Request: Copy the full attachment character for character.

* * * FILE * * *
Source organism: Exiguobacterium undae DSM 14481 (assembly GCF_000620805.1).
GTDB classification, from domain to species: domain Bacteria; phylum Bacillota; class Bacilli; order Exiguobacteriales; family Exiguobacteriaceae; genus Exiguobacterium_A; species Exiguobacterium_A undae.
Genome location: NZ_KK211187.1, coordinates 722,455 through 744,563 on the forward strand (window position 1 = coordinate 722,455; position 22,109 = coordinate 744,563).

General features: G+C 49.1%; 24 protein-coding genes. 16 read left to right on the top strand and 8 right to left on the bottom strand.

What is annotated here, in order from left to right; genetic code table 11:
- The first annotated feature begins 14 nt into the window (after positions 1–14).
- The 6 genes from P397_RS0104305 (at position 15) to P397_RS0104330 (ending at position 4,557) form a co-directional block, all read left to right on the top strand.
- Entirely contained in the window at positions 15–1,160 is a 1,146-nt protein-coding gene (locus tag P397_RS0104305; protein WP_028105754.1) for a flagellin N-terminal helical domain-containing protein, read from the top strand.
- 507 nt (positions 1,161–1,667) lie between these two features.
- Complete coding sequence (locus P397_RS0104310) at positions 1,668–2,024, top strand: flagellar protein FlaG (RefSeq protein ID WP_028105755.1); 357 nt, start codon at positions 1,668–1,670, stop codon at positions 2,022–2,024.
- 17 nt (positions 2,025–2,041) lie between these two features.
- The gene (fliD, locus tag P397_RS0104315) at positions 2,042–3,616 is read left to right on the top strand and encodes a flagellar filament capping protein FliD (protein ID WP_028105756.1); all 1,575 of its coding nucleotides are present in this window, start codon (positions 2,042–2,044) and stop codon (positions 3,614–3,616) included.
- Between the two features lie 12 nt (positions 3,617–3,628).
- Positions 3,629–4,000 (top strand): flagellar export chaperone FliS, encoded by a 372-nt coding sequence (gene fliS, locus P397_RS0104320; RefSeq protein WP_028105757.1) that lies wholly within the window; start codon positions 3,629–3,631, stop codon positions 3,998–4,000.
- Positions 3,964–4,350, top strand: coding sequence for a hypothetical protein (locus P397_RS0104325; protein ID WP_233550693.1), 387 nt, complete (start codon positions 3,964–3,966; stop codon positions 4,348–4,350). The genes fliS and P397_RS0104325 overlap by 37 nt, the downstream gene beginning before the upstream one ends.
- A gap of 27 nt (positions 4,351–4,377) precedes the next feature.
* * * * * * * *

Source organism: Exiguobacterium undae DSM 14481 (assembly GCF_000620805.1).
GTDB classification, from domain to species: domain Bacteria; phylum Bacillota; class Bacilli; order Exiguobacteriales; family Exiguobacteriaceae; genus Exiguobacterium_A; species Exiguobacterium_A undae.
Genome location: NZ_KK211187.1, coordinates 722,455 through 744,563 on the forward strand (window position 1 = coordinate 722,455; position 22,109 = coordinate 744,563).

General features: G+C 49.1%; 24 protein-coding genes. 16 read left to right on the top strand and 8 right to left on the bottom strand.

What is annotated here, in order from left to right; genetic code table 11:
- The first annotated feature begins 14 nt into the window (after positions 1–14).
- The 6 genes from P397_RS0104305 (at position 15) to P397_RS0104330 (ending at position 4,557) form a co-directional block, all read left to right on the top strand.
- Entirely contained in the window at positions 15–1,160 is a 1,146-nt protein-coding gene (locus tag P397_RS0104305; protein WP_028105754.1) for a flagellin N-terminal helical domain-containing protein, read from the top strand.
- 507 nt (positions 1,161–1,667) lie between these two features.
- Complete coding sequence (locus P397_RS0104310) at positions 1,668–2,024, top strand: flagellar protein FlaG (RefSeq protein ID WP_028105755.1); 357 nt, start codon at positions 1,668–1,670, stop codon at positions 2,022–2,024.
- 17 nt (positions 2,025–2,041) lie between these two features.
- The gene (fliD, locus tag P397_RS0104315) at positions 2,042–3,616 is read left to right on the top strand and encodes a flagellar filament capping protein FliD (protein ID WP_028105756.1); all 1,575 of its coding nucleotides are present in this window, start codon (positions 2,042–2,044) and stop codon (positions 3,614–3,616) included.
- Between the two features lie 12 nt (positions 3,617–3,628).
- Positions 3,629–4,000 (top strand): flagellar export chaperone FliS, encoded by a 372-nt coding sequence (gene fliS, locus P397_RS0104320; RefSeq protein WP_028105757.1) that lies wholly within the window; start codon positions 3,629–3,631, stop codon positions 3,998–4,000.
- Positions 3,964–4,350, top strand: coding sequence for a hypothetical protein (locus P397_RS0104325; protein ID WP_233550693.1), 387 nt, complete (start codon positions 3,964–3,966; stop codon positions 4,348–4,350). The genes fliS and P397_RS0104325 overlap by 37 nt, the downstream gene beginning before the upstream one ends.
- A gap of 27 nt (positions 4,351–4,377) precedes the next feature.